Brandon A. Sullivan, Fiona Chan, Roy Fenoff and Jeremy Wilson, 2017
For researchers to advise efforts to combat product counterfeiting, they must first establish what is known about it. As a first step in doing so, A-CAPP Center researchers conducted a content analysis of 47 articles discussing product counterfeiting and published in criminal justice and criminology journals through 2014. This backgrounder summarizes characteristics of these articles and recommends paths for future research.
Although it has grown in recent decades, product counterfeiting research is still at a primitive stage. This is evident from the infrequent and sporadic publication of studies on it, the diverse range of publication outlets for this research, and broad coverage with limited depth of discourse in any subarea.
Existing product counterfeiting literature typically centers on a few key areas. The first is the scope and magnitude of the problem. The second is the risks and opportunities for product counterfeiting. The third, and least developed, is identification and prevention mechanisms for various industries.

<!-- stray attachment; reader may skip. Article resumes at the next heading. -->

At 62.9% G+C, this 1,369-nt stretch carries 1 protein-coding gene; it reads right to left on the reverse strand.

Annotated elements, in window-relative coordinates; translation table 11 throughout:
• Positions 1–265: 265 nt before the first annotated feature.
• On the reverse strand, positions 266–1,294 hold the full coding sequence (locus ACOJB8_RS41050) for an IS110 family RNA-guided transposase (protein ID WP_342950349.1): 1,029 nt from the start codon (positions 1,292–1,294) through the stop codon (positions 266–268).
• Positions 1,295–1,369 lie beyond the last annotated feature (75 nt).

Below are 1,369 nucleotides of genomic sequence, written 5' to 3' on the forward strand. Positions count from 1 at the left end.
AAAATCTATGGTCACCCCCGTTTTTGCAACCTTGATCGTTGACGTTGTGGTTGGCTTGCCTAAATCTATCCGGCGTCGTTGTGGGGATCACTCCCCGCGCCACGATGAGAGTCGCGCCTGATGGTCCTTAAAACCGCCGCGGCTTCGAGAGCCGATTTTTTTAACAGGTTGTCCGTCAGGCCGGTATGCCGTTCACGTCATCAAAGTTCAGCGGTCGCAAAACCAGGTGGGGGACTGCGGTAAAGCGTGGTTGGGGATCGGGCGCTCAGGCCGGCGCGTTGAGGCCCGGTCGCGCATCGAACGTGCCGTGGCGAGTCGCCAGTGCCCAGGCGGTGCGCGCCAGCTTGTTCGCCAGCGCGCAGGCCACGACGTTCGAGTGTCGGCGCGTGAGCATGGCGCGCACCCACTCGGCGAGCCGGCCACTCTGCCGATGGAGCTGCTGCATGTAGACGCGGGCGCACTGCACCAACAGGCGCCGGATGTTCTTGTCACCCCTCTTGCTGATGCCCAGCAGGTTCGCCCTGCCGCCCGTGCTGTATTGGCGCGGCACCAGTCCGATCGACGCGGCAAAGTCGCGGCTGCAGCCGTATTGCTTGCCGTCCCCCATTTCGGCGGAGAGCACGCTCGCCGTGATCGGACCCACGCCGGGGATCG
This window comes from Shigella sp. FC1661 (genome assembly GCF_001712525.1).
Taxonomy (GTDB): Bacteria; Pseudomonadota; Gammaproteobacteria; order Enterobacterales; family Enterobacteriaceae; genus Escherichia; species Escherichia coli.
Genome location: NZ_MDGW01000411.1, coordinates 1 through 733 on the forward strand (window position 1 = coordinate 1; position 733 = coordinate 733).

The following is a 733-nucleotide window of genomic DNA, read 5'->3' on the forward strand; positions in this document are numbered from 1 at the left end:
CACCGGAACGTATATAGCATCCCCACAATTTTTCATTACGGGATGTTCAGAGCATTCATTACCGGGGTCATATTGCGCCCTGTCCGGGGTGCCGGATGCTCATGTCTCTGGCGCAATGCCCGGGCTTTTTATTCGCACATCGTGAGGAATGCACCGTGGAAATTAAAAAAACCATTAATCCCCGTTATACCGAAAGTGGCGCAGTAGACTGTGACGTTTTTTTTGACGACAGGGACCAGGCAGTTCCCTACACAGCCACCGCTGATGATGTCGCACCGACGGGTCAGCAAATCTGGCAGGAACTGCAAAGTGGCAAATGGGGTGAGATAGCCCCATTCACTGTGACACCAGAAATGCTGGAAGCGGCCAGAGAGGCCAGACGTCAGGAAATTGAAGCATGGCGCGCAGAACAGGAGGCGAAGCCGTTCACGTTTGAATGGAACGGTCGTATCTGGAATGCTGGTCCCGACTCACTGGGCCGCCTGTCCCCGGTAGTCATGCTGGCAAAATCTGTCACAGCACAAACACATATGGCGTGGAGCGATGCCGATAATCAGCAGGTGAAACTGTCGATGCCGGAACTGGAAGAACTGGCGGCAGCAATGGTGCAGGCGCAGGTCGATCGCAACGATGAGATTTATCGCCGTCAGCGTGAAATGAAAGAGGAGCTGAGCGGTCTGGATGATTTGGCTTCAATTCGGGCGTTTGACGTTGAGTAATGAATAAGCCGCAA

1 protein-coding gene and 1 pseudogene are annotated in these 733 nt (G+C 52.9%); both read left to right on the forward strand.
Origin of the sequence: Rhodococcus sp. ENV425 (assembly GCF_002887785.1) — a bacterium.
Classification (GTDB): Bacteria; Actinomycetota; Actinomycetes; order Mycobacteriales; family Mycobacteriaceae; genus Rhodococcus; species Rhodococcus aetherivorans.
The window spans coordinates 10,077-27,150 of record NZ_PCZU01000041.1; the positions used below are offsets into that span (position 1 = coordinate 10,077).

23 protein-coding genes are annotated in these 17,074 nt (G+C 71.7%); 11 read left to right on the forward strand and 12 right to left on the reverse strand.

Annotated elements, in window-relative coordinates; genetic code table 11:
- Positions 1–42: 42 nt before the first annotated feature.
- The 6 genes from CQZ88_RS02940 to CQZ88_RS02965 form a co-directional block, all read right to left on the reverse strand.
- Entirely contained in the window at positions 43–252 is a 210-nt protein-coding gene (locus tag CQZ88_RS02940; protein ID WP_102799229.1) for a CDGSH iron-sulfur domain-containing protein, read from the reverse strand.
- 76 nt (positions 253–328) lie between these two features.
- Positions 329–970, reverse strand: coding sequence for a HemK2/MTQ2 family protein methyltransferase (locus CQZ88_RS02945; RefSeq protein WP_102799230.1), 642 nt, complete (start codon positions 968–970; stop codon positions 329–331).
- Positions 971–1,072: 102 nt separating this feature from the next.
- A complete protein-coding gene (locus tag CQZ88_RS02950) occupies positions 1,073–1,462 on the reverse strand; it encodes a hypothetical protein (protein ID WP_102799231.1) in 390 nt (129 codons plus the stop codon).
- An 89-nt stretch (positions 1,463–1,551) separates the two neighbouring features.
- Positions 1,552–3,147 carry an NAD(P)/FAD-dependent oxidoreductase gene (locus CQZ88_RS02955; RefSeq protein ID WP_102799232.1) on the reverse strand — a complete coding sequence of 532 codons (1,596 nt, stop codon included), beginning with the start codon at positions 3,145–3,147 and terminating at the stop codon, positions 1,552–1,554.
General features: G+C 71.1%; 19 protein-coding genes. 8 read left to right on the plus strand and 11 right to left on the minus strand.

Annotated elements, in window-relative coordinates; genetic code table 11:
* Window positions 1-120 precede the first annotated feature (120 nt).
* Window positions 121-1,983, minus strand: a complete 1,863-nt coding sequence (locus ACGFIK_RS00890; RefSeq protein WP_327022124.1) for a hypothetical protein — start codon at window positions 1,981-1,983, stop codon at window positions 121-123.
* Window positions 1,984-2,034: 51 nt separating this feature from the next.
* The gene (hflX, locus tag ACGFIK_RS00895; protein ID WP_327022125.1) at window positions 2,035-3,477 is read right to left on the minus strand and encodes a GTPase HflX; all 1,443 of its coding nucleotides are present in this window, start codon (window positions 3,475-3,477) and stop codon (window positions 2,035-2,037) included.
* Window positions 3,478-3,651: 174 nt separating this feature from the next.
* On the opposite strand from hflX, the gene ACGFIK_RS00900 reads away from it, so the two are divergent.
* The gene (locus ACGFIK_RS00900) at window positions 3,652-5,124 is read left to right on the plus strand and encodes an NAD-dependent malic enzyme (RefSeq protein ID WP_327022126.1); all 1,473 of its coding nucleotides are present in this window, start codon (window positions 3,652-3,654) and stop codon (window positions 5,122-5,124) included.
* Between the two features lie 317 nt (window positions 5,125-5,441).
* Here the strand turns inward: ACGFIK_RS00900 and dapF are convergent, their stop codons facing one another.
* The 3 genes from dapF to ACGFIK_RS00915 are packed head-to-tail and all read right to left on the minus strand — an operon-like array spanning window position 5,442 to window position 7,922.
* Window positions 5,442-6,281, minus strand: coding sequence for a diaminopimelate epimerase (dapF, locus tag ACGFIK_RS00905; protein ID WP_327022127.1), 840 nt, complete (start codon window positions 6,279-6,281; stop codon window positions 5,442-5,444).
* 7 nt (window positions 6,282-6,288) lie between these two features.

Research to date has provided a baseline understanding of product counterfeiting but is limited in its quantity and quality. Among the challenges to improving this research are the difficulties in classifying product counterfeiting as a crime and in quantifying it. Among the reasons for these challenges are the lack of research by scholars in criminology and criminal justice (CCJ) journals on the problem.
We sought to better understand the limited nature of CCJ research on product counterfeiting and where it might be improved. Accordingly, we conducted a content analysis of English-language articles on product counterfeiting published in academic CCJ journals through 2014.
Numbers of Articles and Authors
Altogether, we identified 47 articles explicitly addressing product counterfeiting that were published in CCJ journals through 2014. Of these, 29 had a primary focus on product counterfeiting. The remaining 18 discussed product counterfeiting among other issues, such as among types of crime linked to an organized crime group.
These 47 articles appeared in 23 different CCJ journals. More than one in four appeared in one of two journals: the International Journal of Comparative and Applied Criminal Justice and Trends in Organized Crime. These each published six articles on counterfeiting, most of which were through special issues we discuss below.
Of the 23 CCJ journals featuring product counterfeiting articles, only 10 have impact factors recorded. These 10 journals published 19 of the articles. Although unranked journals may be important within their sub-field, their influence in terms of citations cannot be directly compared to other journals.